afrol News, 30 January - As French citizens are fleeing Côte d'Ivoire, the peace accord seems to be collapsing. Several political parties have joined the Ivorian army opposing to hand key ministries over to the rebels. Anti-French riots dominate the streets of Abidjan.
Last week's peace accord, signed in Paris under French supervision, foresaw the establishment of a "government of national reconciliation", headed by new Prime Minister Seydou Diarra, who is from the rebel-held Muslim north. The MPCI rebel group was to take over the ministries of Interior and Defence. While the peace deal caused northerners to celebrate they had "won the war," southerners following President Laurent Gbagbo have rioted ever since.
The ruling Ivorian Popular Front (FPI) of President Gbagbo has joined four other parties that have their stronghold in the Christian-dominated south in protesting the Paris deal. They had never given their approval to give ministries to the rebels, they said in a joint statement, adding that the solution was unconstitutional.
Outgoing Ivorian Interior Minister, Paul Yao N'dré, yesterday said on national television in Togo he demanded to stick to his post. He claimed that handing over his and other ministries, held by an elected government, "amounts to a constitutional coup d'état" and declared the decision "null and void".
Senior officers of the Ivorian armed forces on Tuesday made a statement saying the army would not support the Paris deal. In a memorandum delivered to President Gbagbo, officers said they would not accept being treated on the same level as the rebels.
Meanwhile, in Abidjan, the economic capital of Côte d'Ivoire, riots today reached new dimensions, turning stronger against northerners, immigrants and French citizens. France is accused of having forced an unfortunate accord on the south. There are some 16,000 French nationals living in Côte d'Ivoire, in addition to some 2,500 French troops.
French and other Western expatriates today lined up for specially chartered flights out of Abidjan, heading towards their homelands and to Dakar (Senegal). The many French nationals were frightened by riots targeting them in an ever-increasing way - signs saying 'Kill the French!' were observed in the angry crowds. Also other Western citizens have been attacked, among them a Spanish diplomat.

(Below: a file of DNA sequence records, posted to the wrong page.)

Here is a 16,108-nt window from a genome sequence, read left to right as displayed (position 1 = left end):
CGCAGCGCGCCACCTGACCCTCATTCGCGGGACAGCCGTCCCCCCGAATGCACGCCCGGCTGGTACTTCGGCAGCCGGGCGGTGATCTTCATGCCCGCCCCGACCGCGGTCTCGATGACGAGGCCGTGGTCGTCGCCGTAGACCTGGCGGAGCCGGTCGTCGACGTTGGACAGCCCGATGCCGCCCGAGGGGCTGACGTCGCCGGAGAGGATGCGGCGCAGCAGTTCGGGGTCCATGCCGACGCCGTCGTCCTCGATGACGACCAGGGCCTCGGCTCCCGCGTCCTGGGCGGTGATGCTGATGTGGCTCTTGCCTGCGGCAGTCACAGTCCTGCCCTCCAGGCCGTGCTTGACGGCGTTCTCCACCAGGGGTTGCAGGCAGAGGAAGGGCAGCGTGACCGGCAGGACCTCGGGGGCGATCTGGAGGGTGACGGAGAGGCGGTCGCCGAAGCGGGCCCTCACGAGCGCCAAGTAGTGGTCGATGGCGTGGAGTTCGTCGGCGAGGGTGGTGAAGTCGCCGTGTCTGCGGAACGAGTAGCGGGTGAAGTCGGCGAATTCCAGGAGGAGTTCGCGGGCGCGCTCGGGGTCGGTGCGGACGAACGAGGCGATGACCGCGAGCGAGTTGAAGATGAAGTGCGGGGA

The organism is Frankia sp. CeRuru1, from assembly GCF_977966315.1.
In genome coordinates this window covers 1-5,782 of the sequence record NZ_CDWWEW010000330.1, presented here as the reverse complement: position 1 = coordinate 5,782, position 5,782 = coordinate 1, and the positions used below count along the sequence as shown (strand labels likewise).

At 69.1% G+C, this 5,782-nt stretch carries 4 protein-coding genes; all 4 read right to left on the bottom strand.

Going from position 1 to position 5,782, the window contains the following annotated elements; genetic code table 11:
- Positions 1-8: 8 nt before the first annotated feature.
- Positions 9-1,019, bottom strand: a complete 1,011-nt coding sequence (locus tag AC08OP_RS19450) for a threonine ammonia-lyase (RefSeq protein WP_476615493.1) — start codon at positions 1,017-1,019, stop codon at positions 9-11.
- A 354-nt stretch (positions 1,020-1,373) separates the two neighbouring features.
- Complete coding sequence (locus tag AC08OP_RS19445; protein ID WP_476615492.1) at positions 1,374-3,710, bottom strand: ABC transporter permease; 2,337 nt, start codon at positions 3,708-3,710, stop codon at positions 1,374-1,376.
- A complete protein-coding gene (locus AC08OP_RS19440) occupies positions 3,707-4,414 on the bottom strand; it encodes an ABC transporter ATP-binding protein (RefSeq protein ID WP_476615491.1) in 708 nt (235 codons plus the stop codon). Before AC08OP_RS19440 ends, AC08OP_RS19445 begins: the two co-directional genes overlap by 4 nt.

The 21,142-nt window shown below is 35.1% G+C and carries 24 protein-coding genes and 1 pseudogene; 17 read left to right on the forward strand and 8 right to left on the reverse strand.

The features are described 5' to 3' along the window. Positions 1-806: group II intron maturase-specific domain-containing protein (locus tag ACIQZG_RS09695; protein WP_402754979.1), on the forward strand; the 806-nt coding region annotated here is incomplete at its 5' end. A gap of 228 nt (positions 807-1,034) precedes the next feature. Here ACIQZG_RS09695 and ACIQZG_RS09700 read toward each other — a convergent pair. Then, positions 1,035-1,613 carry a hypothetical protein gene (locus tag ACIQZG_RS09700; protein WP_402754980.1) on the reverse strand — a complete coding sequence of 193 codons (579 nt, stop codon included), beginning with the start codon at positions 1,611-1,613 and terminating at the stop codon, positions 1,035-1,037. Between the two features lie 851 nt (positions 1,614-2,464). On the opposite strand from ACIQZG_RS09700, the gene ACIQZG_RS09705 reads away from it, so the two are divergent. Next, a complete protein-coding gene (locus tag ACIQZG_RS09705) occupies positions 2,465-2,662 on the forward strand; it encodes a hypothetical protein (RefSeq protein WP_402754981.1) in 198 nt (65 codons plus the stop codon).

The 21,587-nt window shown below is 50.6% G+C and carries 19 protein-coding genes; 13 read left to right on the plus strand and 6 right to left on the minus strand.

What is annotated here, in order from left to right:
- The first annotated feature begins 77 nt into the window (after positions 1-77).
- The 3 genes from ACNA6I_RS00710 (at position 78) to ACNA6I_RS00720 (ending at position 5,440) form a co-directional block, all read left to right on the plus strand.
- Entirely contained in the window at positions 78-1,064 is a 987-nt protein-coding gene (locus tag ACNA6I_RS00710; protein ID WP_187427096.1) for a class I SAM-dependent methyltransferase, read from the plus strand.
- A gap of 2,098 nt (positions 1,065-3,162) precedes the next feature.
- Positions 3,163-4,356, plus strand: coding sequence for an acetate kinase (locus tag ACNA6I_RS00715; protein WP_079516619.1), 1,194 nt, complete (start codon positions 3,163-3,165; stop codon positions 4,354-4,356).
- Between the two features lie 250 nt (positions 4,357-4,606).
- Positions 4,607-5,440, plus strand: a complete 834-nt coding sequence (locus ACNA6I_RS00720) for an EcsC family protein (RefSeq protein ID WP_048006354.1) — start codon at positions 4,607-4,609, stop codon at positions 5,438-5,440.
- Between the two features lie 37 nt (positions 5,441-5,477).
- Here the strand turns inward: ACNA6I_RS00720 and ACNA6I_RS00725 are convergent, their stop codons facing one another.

While the Red Cross and Air France were assisting French nationals in their exodus, the Paris government does not yet want to speak about an evacuation. French Foreign Minister, Dominique de Villepin, on national radio said government was "following the situation hour by hour" and would "not hesitate" to start a full-scale evacuation if that became necessary.
The French government announced today it would send more troops to Côte d'Ivoire. In particular, France was to send 130 paramilitary gendarmes to Abidjan to protect its nationals and assist their departure. A government spokesman said the gendarmes were to arrive Abidjan later this day.
President Gbagbo is today expected to hold a televised speech to explain the peace deal to his fellow Ivorians. Whereas he earlier had promised the French government to "appeal for calm," observers now fear Mr Gbagbo may be impressed by the rioting Abidjan masses that normally are his political followers. Also the army's pressure has to be taken seriously.
The Ivorian President has two equally disturbing choices when making his speech later today; he could reject the Paris peace accord and thus return to fighting the rebels. This would cost him international support but assure support in southern Côte d'Ivoire. Alternatively he could recommend and explain the peace deal, which carries a great risk of a mutiny in his own ranks. Even a coup d'état - as it happened in 1999 - is not ruled out.
Meanwhile, the disturbances are further paralysing the Ivorian economy. While a few small businesses in Abidjan reopened today, other industries are just about to close down. Many of the Western expatriates are heading some of the country's leading companies, which have been forced to close down by their sudden departure. Also the Burkinabe and Malian immigrants - chased out of Abidjan - are a backbone in the labour intensive cocoa industry, Côte d'Ivoire's leading foreign currency earner.
Sources: Based on press reports and afrol archives